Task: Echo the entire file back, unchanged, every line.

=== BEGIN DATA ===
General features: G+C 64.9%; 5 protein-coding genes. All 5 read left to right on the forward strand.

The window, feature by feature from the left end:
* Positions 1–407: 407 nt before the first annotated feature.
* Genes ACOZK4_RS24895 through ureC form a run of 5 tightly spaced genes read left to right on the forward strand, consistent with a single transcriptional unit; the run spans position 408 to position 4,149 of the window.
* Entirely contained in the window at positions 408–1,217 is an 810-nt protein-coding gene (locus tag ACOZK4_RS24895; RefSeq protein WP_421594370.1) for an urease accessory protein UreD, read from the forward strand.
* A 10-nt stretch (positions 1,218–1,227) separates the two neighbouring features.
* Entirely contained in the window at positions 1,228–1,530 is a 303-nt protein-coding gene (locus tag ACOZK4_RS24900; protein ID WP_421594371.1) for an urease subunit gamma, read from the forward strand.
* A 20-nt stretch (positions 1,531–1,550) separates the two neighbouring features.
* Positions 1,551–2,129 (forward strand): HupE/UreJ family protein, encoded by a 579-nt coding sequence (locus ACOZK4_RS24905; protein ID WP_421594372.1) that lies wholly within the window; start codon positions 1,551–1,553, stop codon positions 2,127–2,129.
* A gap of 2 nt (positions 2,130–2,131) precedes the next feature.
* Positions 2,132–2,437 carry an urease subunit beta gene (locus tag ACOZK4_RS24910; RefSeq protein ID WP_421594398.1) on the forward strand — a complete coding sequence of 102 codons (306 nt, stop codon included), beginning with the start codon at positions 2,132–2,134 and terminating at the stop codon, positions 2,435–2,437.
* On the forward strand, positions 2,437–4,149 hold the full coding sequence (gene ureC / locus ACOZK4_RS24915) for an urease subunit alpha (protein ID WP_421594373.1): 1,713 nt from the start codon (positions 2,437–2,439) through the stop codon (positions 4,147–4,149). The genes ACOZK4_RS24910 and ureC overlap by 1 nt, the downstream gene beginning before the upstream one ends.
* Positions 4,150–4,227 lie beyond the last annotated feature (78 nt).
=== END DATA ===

General features: G+C 64.9%; 5 protein-coding genes. All 5 read left to right on the forward strand.

The window, feature by feature from the left end:
* Positions 1–407: 407 nt before the first annotated feature.
* Genes ACOZK4_RS24895 through ureC form a run of 5 tightly spaced genes read left to right on the forward strand, consistent with a single transcriptional unit; the run spans position 408 to position 4,149 of the window.
* Entirely contained in the window at positions 408–1,217 is an 810-nt protein-coding gene (locus tag ACOZK4_RS24895; RefSeq protein WP_421594370.1) for an urease accessory protein UreD, read from the forward strand.
* A 10-nt stretch (positions 1,218–1,227) separates the two neighbouring features.
* Entirely contained in the window at positions 1,228–1,530 is a 303-nt protein-coding gene (locus tag ACOZK4_RS24900; protein ID WP_421594371.1) for an urease subunit gamma, read from the forward strand.
* A 20-nt stretch (positions 1,531–1,550) separates the two neighbouring features.
* Positions 1,551–2,129 (forward strand): HupE/UreJ family protein, encoded by a 579-nt coding sequence (locus ACOZK4_RS24905; protein ID WP_421594372.1) that lies wholly within the window; start codon positions 1,551–1,553, stop codon positions 2,127–2,129.
* A gap of 2 nt (positions 2,130–2,131) precedes the next feature.
* Positions 2,132–2,437 carry an urease subunit beta gene (locus tag ACOZK4_RS24910; RefSeq protein ID WP_421594398.1) on the forward strand — a complete coding sequence of 102 codons (306 nt, stop codon included), beginning with the start codon at positions 2,132–2,134 and terminating at the stop codon, positions 2,435–2,437.
* On the forward strand, positions 2,437–4,149 hold the full coding sequence (gene ureC / locus ACOZK4_RS24915) for an urease subunit alpha (protein ID WP_421594373.1): 1,713 nt from the start codon (positions 2,437–2,439) through the stop codon (positions 4,147–4,149). The genes ACOZK4_RS24910 and ureC overlap by 1 nt, the downstream gene beginning before the upstream one ends.
* Positions 4,150–4,227 lie beyond the last annotated feature (78 nt).